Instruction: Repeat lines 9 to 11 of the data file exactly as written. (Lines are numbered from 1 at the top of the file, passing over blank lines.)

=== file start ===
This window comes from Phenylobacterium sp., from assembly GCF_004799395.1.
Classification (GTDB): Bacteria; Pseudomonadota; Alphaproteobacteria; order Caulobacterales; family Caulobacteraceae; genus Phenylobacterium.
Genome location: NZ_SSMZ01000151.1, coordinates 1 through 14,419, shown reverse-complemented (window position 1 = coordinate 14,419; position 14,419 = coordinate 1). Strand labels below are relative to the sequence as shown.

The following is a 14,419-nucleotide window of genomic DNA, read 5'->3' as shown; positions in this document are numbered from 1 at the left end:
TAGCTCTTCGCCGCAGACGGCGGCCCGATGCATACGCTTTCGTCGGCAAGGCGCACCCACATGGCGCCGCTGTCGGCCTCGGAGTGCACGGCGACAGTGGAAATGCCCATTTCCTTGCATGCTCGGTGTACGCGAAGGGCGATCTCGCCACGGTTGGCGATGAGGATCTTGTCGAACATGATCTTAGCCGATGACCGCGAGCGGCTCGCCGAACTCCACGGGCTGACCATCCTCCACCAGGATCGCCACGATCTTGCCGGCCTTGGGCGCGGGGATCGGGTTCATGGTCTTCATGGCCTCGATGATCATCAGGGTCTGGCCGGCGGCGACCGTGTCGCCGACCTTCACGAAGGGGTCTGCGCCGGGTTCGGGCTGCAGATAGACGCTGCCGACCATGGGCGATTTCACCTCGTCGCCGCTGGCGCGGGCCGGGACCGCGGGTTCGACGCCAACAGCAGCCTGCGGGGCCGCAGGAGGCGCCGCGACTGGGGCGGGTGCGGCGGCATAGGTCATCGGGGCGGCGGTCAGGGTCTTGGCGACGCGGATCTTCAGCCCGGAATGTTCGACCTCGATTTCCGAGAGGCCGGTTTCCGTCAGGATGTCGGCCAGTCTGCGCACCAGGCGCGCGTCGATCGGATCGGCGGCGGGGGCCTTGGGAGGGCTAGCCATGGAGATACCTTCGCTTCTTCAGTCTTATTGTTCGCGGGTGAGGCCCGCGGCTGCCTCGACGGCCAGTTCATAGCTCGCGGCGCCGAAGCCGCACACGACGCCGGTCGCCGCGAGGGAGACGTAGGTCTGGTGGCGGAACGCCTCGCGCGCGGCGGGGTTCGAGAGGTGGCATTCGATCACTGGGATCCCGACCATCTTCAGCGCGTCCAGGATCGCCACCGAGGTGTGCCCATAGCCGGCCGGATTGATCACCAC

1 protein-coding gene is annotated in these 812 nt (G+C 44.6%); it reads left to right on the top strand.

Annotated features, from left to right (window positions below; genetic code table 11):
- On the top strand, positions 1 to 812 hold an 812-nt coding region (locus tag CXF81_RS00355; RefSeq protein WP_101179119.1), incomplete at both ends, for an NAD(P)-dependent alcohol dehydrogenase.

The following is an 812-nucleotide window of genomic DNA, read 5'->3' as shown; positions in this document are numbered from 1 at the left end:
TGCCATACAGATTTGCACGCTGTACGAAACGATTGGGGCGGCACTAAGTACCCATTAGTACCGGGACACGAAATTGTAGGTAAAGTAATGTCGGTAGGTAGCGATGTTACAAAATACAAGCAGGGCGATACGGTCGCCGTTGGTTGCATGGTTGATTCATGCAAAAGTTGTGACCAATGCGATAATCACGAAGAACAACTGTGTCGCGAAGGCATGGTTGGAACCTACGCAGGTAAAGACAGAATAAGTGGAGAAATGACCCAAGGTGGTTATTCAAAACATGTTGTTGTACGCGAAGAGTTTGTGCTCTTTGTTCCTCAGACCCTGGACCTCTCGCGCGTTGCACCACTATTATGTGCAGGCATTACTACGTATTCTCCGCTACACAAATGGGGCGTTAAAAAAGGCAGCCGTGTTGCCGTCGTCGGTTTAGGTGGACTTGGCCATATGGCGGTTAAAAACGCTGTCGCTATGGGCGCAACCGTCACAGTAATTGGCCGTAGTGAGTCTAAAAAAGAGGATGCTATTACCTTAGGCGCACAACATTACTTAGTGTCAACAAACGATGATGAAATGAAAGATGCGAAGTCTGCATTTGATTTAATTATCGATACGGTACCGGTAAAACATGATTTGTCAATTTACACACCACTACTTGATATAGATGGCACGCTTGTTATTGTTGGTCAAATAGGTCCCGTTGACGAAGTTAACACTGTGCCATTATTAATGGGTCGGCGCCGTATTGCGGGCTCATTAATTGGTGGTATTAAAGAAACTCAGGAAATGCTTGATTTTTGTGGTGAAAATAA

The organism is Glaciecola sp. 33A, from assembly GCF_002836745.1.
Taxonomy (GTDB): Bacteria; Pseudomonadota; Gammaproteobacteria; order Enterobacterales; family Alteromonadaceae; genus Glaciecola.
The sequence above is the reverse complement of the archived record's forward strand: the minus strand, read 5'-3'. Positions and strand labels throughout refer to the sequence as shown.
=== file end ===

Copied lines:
The following is an 812-nucleotide window of genomic DNA, read 5'->3' as shown; positions in this document are numbered from 1 at the left end:
TGCCATACAGATTTGCACGCTGTACGAAACGATTGGGGCGGCACTAAGTACCCATTAGTACCGGGACACGAAATTGTAGGTAAAGTAATGTCGGTAGGTAGCGATGTTACAAAATACAAGCAGGGCGATACGGTCGCCGTTGGTTGCATGGTTGATTCATGCAAAAGTTGTGACCAATGCGATAATCACGAAGAACAACTGTGTCGCGAAGGCATGGTTGGAACCTACGCAGGTAAAGACAGAATAAGTGGAGAAATGACCCAAGGTGGTTATTCAAAACATGTTGTTGTACGCGAAGAGTTTGTGCTCTTTGTTCCTCAGACCCTGGACCTCTCGCGCGTTGCACCACTATTATGTGCAGGCATTACTACGTATTCTCCGCTACACAAATGGGGCGTTAAAAAAGGCAGCCGTGTTGCCGTCGTCGGTTTAGGTGGACTTGGCCATATGGCGGTTAAAAACGCTGTCGCTATGGGCGCAACCGTCACAGTAATTGGCCGTAGTGAGTCTAAAAAAGAGGATGCTATTACCTTAGGCGCACAACATTACTTAGTGTCAACAAACGATGATGAAATGAAAGATGCGAAGTCTGCATTTGATTTAATTATCGATACGGTACCGGTAAAACATGATTTGTCAATTTACACACCACTACTTGATATAGATGGCACGCTTGTTATTGTTGGTCAAATAGGTCCCGTTGACGAAGTTAACACTGTGCCATTATTAATGGGTCGGCGCCGTATTGCGGGCTCATTAATTGGTGGTATTAAAGAAACTCAGGAAATGCTTGATTTTTGTGGTGAAAATAA

The organism is Glaciecola sp. 33A, from assembly GCF_002836745.1.